The tornado has brought a spirit of cooperation and unity to the community. Churches are working together, coordinating relief work, and sharing experiences. I think we’re going to see much more intense cross-denominational unity and cooperation than ever before. We learned a lot of lessons about how to respond in times of crisis.
Finally, let me try to explain the impact of the tornado. Tuscaloosa County has over 200,000 residents, plus around 32,000 college students. Tuscaloosa and Northport are adjacent cities and form the commercial and residential core of the county. There are other towns, but all the others have less than 5,000 residents.
The tornado cut diagonally across Tuscaloosa all the way across the city and county. It hit some wealthy areas, but 95% of the residences lost were in the poorest parts of town. About 13,000 people comprising about 5,000 households were displaced, and most of them were renters. Most of the landlords had insurance on their properties, but very few renters had contents insurance. They lost literally everything — cars, appliances, furniture, silverware, dishes — everything.
Many of these poor, destroyed neighborhoods won’t be rebuilt or, if rebuilt, will be rebuilt as something else. No one takes insurance money and rebuilds a slum. They reinvest in something newer and better. And that leaves many among the poorest with no place to live. You see, many can’t afford the rents commanded by new housing because they’re unemployed or retired on Social Security.
Fortunately, the Tuscaloosa housing market had been severely overbuilt, and so everyone is being moved into existing housing, often with governmental assistance to pay the much higher rent — but that assistance will be temporary. I don’t know where the poorest of the poor will live after their housing vouchers expire. Hopefully, we’ll get some funding to build some high quality affordable housing.
Two elementary schools were totally destroyed and third badly damaged. Kids are being re-located around town just to find them an open classroom. And the fact is that their old neighborhoods may never return. They may be rebuilt as commercial property or as more profitable student housing. No one knows. Therefore, some have lost everything they own as well as their neighborhoods and the support of nearby neighbors and friends.
The city is still sorting through these kinds of problems. Zoning and redevelopment plans are being made for the destroyed areas, and whatever those plans turn out to be, the city will be permanently changed.
Numerous churches were destroyed — and the neighborhoods they were in were destroyed, too. A few churches are already rebuilding, but some are waiting to see whether it makes sense to relocate in light of the massive displacements caused by the tornadoes.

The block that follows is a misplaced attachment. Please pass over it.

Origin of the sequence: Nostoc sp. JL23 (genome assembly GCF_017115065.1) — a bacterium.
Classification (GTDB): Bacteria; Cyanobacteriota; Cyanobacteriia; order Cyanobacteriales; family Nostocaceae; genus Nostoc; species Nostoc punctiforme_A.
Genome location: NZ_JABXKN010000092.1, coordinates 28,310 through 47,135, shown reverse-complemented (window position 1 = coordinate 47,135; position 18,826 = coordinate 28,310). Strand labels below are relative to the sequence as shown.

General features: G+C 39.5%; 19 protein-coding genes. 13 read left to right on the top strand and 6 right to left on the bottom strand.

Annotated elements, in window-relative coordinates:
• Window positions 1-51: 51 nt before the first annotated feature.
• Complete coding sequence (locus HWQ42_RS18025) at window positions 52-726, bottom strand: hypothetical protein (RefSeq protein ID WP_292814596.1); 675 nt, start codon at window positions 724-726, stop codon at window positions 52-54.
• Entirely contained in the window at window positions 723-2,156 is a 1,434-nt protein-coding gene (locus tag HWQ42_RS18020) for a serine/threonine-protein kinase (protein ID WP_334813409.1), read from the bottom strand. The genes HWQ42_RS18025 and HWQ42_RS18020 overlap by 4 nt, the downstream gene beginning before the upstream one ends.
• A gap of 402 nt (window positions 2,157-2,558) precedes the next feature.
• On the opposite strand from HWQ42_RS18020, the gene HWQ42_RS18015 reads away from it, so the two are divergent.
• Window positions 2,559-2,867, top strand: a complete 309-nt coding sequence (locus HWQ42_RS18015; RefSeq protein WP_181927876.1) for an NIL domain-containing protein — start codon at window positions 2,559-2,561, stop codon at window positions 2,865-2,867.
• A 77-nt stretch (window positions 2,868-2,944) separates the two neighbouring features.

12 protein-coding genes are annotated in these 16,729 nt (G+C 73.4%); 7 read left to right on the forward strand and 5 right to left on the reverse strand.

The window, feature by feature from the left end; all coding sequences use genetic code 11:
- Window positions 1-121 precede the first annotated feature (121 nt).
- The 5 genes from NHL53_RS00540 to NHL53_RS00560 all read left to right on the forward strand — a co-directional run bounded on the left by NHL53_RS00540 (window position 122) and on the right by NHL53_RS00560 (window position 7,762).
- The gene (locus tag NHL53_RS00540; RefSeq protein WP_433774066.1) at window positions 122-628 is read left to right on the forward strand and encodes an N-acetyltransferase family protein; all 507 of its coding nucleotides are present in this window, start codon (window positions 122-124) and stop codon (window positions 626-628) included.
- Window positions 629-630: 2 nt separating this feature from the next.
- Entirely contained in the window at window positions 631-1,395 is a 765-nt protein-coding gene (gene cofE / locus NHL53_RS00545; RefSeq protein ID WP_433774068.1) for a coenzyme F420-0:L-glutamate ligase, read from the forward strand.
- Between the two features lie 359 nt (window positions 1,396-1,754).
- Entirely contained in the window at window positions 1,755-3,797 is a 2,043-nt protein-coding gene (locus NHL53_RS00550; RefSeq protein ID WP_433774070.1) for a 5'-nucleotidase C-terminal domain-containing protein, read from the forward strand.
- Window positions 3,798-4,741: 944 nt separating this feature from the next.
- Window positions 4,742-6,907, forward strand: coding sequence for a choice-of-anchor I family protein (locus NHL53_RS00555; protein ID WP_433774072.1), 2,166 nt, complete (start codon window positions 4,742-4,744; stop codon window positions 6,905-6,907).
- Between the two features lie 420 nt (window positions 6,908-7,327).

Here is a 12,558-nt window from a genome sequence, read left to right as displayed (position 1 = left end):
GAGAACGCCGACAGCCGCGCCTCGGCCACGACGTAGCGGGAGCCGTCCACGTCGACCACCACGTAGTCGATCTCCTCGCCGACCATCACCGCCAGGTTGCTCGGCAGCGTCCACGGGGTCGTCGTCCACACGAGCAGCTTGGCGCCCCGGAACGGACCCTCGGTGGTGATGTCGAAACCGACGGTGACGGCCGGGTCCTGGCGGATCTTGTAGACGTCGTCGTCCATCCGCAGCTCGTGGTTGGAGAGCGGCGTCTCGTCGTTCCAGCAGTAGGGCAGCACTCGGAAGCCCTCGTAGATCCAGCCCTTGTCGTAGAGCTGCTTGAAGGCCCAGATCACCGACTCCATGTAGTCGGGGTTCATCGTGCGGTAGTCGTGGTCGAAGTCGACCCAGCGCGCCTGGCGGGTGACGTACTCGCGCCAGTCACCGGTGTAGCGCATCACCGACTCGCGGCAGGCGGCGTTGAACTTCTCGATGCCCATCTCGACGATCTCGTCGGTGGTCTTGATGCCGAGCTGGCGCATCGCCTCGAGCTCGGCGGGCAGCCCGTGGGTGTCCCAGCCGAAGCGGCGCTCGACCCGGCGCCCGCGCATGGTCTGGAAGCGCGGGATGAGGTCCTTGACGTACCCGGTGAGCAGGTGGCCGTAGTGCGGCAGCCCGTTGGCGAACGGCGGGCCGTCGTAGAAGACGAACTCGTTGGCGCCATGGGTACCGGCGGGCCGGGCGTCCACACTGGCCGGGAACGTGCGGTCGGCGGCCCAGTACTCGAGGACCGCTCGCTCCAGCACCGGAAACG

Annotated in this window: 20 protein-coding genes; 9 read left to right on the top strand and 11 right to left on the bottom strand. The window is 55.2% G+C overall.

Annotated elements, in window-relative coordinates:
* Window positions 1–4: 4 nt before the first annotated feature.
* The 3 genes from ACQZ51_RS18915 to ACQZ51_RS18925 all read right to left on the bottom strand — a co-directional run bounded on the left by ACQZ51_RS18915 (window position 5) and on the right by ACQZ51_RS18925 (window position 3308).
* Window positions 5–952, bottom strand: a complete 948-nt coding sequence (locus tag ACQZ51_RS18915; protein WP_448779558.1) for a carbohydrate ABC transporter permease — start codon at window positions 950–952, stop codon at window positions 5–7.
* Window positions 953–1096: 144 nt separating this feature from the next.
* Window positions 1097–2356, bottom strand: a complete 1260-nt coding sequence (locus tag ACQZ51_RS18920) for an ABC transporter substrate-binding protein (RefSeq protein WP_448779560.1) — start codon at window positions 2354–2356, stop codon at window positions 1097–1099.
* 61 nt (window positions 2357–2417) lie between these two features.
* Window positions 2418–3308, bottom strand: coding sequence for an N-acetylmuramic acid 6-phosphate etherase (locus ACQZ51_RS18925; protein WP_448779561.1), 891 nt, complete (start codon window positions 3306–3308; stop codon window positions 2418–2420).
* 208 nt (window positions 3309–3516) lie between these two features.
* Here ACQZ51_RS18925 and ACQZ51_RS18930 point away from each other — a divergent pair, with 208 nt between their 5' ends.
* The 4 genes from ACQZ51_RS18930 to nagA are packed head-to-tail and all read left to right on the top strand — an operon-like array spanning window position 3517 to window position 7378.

But outside the destruction, life has returned to normal. Power is on, water is clean and running, and businesses are open. Most of the city was not destroyed, and so things look much the same until you happen across the mile-wide devastation.
Joplin’s loss is, in our minds, much greater. Go to Joplin and you’ll see some volunteers from Tuscaloosa. And you’ll relief supplies from Tuscaloosa — because they need it even more than we do. They lost their hospital and many other essential services, and a much larger percentage of their town was destroyed.
It puts things into perspective. Yes, it’s really true that, as awful as this is, it could have been worse. Our hospital had anticipated the storm and had extra staff on hand to receive the wounded. The storm spun onto hospital grounds but did no serious damage. And as a result, the wounded could be quickly taken there for medical care. Less than 50 people died. 5,000 residences were destroyed, and yet only 50 people died. It’s incredible.
We are fortunate. We’re fortunate not only because it could easily have been as bad as Joplin’s loss, but also because so many people were prepared to come to offer relief. Katrina taught many of us how to respond to a disaster and resulted in the creation of many disaster relief agencies and helped create a new spirit of volunteerism. (We actually had one group spend the night in our building on their way to do continued Katrina relief. They’re still digging out in some places.)
But mainly we’re fortunate because Jesus died for us — and his example of service to those in need caused thousands of people to give up vacations and quiet retirements to come to Tuscaloosa and walk in the steps of the Savior for a few days. You see, but for Jesus, things would have been much worse in every way.